A New Zealand life is worth $12,400 per year according to the Government's
Covid-19 kitty of $62 billion, a figure that could rise as we combat the latest Delta variant.
Compare that figure to $200 per year. That's how much the Government is prepared to spend on every citizen who needs to access a medicine through Pharmac, New Zealand's drug buying agency.
That's $3.80 a week to not only improve your health but to enable you to be a productive member of the economy and society. This, compared to $238 a week to achieve likewise, because of the global pandemic.
Why is a life saved from Covid-19 worth $234.20 more than a life saved from other illnesses? Are more lives expected to be lost to Covid-19 than to other diseases?
University of Otago public health expert Professor Nick Wilson suggested we could have had 14,400 people die from the virus.
Annually, Type II diabetes-related conditions cost a thousand lives; respiratory diseases take 3000; heart disease than 5000; and cancer, the leading cause of death in NZ each year, kills 9500.
Without accounting for all diseases, it is obvious that many more people will die from a serious illness than from Covid-19.
We have known for some years that New Zealand lags woefully behind the rest of the developed world when it comes to access to modern medicines. The Government is obviously making a conscious decision to value a life differently, according to what illness you have.
Patients with those same diseases - diabetes, cancer, respiratory and heart disease - are also more likely to be seriously ill and die from Covid-19 if they are unlucky enough to contract it.
To add insult to disease, we aren't providing those patients with the best defence against Covid-19, as Pharmac is not funding the best-in-class medicines that will equip their immunity with the best chance of fighting off the deadly virus. This is contrary to the position the Government has taken with the Pfizer Covid-19 vaccine, where they have opted for the most expensive inoculation on the market due to its efficacy.
Why is it not doing the same for patients who need more modern, and better, medicines?
While Pharmac announced 53,000 Type II diabetics will be able to access two newly funded medicines to treat the condition, a further 140,000 patients are going without.
With cost-effective cancer medicines, Australia funds over 60 more than New Zealand.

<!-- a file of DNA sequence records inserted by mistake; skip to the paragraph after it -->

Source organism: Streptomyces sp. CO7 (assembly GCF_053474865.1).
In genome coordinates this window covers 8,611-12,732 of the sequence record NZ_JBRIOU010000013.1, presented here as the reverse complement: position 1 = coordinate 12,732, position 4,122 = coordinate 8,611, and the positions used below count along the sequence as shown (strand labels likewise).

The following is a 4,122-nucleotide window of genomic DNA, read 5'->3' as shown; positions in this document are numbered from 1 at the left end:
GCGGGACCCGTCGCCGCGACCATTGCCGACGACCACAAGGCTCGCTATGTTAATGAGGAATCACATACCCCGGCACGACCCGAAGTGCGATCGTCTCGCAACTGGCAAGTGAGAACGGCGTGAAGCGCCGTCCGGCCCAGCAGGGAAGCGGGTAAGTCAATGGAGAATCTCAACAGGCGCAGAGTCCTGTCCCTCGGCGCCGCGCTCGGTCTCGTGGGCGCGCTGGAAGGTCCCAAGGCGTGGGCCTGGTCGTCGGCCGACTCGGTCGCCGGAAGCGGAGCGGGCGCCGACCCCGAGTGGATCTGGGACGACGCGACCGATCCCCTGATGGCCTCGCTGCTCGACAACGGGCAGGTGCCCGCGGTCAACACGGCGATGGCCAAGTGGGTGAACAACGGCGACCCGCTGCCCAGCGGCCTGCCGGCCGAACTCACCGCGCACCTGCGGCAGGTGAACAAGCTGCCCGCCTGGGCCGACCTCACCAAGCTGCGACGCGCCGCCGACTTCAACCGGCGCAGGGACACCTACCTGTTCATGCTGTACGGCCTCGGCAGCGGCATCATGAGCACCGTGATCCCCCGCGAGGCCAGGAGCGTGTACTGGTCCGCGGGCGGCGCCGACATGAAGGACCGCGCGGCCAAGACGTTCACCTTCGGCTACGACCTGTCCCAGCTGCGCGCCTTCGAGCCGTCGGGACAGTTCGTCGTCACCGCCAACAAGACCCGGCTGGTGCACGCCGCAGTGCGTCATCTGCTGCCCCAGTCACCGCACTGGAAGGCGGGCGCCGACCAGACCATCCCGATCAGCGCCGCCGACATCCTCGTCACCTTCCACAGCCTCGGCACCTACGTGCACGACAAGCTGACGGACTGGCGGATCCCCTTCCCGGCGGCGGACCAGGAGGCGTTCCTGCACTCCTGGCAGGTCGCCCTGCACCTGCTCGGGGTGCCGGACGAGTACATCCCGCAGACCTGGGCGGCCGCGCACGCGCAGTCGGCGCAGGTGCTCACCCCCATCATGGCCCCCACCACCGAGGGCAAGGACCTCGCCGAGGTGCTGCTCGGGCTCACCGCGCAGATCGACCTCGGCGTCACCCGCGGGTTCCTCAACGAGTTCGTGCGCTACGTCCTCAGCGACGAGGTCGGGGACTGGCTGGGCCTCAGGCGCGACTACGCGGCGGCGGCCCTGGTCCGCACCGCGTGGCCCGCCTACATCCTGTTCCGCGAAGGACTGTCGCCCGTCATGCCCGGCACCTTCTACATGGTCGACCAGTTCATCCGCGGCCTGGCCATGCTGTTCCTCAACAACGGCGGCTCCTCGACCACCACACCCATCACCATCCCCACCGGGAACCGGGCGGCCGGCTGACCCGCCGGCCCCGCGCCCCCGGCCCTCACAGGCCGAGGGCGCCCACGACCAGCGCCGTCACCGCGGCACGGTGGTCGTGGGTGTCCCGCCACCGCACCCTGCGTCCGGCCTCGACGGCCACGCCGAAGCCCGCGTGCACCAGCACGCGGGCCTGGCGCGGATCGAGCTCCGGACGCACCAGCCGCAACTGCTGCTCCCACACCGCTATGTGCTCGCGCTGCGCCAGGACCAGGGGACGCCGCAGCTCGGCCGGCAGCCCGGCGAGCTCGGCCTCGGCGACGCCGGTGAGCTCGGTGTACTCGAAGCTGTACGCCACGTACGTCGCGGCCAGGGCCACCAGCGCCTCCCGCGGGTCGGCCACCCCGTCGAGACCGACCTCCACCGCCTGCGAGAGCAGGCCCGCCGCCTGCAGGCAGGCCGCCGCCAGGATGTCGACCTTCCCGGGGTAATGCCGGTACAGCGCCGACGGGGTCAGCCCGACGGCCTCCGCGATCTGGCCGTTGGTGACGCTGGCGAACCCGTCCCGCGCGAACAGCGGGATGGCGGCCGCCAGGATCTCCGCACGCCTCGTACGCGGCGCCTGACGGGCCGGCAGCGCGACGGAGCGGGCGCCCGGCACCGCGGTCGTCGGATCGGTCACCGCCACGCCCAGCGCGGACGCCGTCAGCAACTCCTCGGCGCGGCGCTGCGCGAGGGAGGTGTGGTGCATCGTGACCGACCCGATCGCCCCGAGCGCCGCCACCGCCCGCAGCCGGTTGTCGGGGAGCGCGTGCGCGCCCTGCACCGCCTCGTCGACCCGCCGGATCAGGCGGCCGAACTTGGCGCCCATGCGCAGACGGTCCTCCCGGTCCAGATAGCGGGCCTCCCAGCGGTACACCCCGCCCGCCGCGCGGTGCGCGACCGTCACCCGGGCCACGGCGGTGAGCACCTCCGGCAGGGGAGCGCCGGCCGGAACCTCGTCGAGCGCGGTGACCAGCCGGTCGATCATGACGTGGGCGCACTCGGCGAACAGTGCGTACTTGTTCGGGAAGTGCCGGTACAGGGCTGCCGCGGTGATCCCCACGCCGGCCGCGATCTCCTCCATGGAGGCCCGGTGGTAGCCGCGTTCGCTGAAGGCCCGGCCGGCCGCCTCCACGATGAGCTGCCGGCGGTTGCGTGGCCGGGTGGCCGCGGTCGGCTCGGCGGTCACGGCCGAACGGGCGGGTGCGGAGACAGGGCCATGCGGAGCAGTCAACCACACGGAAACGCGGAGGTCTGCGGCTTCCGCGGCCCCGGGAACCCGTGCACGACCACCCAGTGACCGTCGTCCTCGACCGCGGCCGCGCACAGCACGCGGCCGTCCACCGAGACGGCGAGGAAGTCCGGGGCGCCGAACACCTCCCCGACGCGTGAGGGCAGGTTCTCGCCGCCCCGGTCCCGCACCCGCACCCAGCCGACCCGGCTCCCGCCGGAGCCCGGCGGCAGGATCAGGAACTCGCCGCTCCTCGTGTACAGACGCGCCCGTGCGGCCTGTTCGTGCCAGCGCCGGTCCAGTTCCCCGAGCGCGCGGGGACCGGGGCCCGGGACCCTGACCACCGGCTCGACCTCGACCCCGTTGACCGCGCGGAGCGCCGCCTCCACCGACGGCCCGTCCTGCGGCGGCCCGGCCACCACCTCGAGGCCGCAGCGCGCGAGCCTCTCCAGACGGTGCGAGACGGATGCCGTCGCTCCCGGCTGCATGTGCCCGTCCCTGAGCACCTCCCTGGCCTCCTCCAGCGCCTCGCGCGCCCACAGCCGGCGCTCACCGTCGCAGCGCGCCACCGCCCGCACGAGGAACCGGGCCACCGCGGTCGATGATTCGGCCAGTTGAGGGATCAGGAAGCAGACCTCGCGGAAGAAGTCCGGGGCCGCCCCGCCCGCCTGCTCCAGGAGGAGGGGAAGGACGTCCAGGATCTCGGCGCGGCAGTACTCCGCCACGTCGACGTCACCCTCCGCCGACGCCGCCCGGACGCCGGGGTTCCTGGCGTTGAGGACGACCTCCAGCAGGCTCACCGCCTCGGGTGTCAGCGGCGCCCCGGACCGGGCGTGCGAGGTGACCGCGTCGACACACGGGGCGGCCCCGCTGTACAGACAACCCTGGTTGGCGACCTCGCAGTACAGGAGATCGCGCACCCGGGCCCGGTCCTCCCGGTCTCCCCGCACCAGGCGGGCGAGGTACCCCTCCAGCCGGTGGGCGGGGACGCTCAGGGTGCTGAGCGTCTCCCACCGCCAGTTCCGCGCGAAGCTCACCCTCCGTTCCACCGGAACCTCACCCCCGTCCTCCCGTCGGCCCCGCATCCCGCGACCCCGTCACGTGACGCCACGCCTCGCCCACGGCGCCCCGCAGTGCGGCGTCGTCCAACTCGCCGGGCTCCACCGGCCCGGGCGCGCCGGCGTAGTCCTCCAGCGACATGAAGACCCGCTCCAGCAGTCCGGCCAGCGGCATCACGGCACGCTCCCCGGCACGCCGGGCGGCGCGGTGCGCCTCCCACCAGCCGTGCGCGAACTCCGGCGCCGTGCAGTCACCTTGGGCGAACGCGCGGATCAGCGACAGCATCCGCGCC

Pharmac has now said that it will fund a "new" statin to treat 75,000 New Zealanders with heart disease but neglected to tell the public this definition of a "new" statin is one that has been funded in Australia for 15 years and is now available in 16 brands across the Tasman.
The reason Pharmac is so far behind the rest of the world when it comes to funding modern medicines is simple and one that it now freely admits - a lack of budget from the Government.
Either by international standards, or by using Pharmac's own figures, it is simple to calculate Pharmac's cavernous budget hole.
New Zealand spends 5 per cent of the Vote Health budget on medicines, whereas other OECD countries spend three times more on average. Pharmac's own admission that it would cost in excess of $400 million to buy more than 70 modern medicines and knowing
that there are another 280 medicines grinding their way through Pharmac's notoriously slow system, leaves a deficit of $2 billion annually.
That leaves Pharmac's annual budget needing to be $3 billion, or $600 per year, for each New Zealander.
That's still a far cry from over $12k yearly that the Government is prepared to spend to protect lives from Covid-19.
Shrieks of not wanting to line the pockets of Big Pharma are often used as a justification not to increase Pharmac's budget. Yet it is the same Big Pharma that New Zealand and the world is relying upon to save lives in the form of the Covid-19 vaccines.
Right now, it is a case of potential lives lost from Covid-19 being more valuable than those actual lives of patients with a serious illness.
It should not matter if your health is afflicted by Covid-19 or a disease - the value of a life should be the same for everyone living in New Zealand.
Let's hope that the Government is not prepared to address the inequity of care between Covid-19 and other diseases as it is doing with children with cancer and with a rare disorder.
In that instance, it is a race to the bottom as they strip kids with cancer of the ability to access any new drug that they need. If the same principle was applied, they would only be able to access the cheapest vaccine, if any at all.
• Dr Malcolm Mulholland is chair of Patient Voice Aotearoa.